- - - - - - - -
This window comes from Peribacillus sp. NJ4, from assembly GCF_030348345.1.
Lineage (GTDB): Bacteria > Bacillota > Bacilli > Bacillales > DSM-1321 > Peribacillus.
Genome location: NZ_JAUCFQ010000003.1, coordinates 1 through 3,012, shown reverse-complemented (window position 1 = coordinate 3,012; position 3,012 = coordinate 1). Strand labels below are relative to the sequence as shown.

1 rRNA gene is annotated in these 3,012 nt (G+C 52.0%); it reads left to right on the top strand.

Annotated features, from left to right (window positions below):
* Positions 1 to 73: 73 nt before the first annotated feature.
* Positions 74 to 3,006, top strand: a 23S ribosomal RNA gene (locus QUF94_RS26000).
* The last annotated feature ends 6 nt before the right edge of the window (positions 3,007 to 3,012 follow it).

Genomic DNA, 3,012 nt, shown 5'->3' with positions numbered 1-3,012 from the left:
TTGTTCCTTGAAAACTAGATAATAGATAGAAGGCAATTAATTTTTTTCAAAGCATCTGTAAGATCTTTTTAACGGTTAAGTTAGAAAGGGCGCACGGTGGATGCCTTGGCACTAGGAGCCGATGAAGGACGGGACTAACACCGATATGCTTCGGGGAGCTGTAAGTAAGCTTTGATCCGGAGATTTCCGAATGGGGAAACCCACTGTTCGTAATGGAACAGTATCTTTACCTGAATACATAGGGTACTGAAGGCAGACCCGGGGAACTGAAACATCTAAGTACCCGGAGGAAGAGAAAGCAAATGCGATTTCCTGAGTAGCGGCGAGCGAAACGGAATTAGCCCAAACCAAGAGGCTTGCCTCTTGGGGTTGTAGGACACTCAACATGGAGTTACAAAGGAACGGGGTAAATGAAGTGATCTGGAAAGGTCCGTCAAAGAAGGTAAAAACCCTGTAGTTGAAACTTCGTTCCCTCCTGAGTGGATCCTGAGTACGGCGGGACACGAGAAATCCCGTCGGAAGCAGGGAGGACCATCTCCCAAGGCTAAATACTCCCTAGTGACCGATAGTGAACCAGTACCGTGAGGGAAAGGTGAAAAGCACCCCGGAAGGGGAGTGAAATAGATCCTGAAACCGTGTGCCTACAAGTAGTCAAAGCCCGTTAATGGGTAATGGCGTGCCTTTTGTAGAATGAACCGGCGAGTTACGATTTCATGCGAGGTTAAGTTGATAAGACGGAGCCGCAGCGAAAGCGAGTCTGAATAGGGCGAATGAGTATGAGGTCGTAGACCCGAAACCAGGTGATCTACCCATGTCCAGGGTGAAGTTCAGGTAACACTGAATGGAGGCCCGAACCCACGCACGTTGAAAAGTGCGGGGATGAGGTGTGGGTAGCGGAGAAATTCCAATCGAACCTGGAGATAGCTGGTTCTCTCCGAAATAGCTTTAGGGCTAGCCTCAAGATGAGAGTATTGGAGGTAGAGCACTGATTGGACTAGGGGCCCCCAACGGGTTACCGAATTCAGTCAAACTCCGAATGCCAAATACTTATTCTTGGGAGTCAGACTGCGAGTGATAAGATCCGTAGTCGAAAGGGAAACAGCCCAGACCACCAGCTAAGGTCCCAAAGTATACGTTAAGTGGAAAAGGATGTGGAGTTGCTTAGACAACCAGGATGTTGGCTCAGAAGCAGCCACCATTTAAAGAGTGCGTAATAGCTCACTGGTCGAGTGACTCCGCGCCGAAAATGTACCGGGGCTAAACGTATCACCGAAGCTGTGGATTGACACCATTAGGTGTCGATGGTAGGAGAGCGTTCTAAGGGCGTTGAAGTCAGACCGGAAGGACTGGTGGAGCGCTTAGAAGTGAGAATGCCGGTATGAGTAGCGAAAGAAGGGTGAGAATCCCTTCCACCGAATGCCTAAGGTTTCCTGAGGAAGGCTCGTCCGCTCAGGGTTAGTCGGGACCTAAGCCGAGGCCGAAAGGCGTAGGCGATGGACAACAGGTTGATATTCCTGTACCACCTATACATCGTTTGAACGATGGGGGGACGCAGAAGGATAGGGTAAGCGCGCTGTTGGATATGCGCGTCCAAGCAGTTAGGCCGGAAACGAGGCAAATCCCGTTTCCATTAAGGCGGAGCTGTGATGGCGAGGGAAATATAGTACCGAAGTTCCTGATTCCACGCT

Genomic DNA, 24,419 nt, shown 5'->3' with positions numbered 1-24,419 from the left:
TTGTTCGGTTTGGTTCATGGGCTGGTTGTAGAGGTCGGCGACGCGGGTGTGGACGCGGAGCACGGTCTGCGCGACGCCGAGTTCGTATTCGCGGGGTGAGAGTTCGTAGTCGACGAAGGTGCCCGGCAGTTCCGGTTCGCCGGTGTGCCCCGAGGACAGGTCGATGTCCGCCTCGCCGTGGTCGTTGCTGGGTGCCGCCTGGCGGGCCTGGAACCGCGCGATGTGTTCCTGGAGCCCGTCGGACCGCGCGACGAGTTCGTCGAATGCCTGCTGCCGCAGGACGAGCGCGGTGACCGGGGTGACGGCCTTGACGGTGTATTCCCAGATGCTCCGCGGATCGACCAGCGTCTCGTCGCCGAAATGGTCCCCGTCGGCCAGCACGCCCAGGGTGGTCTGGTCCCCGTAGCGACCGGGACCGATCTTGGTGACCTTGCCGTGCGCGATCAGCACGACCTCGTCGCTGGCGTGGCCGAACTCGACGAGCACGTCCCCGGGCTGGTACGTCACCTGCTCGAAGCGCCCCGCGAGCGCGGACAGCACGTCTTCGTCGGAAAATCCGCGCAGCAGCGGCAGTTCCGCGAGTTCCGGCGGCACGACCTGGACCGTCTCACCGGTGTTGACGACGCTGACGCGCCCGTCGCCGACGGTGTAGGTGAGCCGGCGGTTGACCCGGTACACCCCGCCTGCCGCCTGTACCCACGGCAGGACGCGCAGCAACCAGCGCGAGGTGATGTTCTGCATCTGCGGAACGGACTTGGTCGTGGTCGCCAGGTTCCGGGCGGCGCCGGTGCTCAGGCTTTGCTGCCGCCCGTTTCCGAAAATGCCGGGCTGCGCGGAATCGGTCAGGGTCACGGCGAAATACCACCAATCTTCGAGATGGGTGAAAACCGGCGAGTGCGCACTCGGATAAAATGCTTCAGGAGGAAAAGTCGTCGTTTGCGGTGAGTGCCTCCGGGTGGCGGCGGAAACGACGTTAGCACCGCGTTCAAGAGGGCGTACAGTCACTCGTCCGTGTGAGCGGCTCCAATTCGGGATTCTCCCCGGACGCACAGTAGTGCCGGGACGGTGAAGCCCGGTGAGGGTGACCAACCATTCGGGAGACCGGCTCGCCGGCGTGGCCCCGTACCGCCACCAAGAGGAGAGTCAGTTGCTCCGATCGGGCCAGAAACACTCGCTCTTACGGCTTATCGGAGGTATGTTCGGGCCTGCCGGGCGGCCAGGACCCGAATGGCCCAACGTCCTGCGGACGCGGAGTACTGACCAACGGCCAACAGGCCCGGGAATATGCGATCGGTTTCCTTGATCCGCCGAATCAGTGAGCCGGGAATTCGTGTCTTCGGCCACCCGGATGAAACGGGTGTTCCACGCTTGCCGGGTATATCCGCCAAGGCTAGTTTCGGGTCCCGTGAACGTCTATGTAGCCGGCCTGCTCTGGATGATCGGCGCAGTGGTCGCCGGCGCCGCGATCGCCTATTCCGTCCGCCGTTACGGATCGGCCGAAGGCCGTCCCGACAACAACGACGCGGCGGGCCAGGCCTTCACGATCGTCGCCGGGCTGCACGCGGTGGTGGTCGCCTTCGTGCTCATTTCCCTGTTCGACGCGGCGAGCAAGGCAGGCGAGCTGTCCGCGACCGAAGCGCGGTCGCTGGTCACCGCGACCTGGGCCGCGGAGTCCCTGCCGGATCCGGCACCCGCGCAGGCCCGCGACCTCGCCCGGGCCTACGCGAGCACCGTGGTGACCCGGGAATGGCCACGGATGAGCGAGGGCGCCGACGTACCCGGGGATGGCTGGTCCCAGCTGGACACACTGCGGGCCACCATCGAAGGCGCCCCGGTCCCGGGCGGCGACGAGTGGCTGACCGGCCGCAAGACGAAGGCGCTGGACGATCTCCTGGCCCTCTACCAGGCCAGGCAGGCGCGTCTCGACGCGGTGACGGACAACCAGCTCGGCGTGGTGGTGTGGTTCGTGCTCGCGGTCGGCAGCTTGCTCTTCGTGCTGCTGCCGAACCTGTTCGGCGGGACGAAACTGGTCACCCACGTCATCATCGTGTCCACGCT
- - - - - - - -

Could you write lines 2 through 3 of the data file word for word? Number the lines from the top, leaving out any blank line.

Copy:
Lineage (GTDB): Bacteria > Bacillota > Bacilli > Bacillales > DSM-1321 > Peribacillus.
Genome location: NZ_JAUCFQ010000003.1, coordinates 1 through 3,012, shown reverse-complemented (window position 1 = coordinate 3,012; position 3,012 = coordinate 1). Strand labels below are relative to the sequence as shown.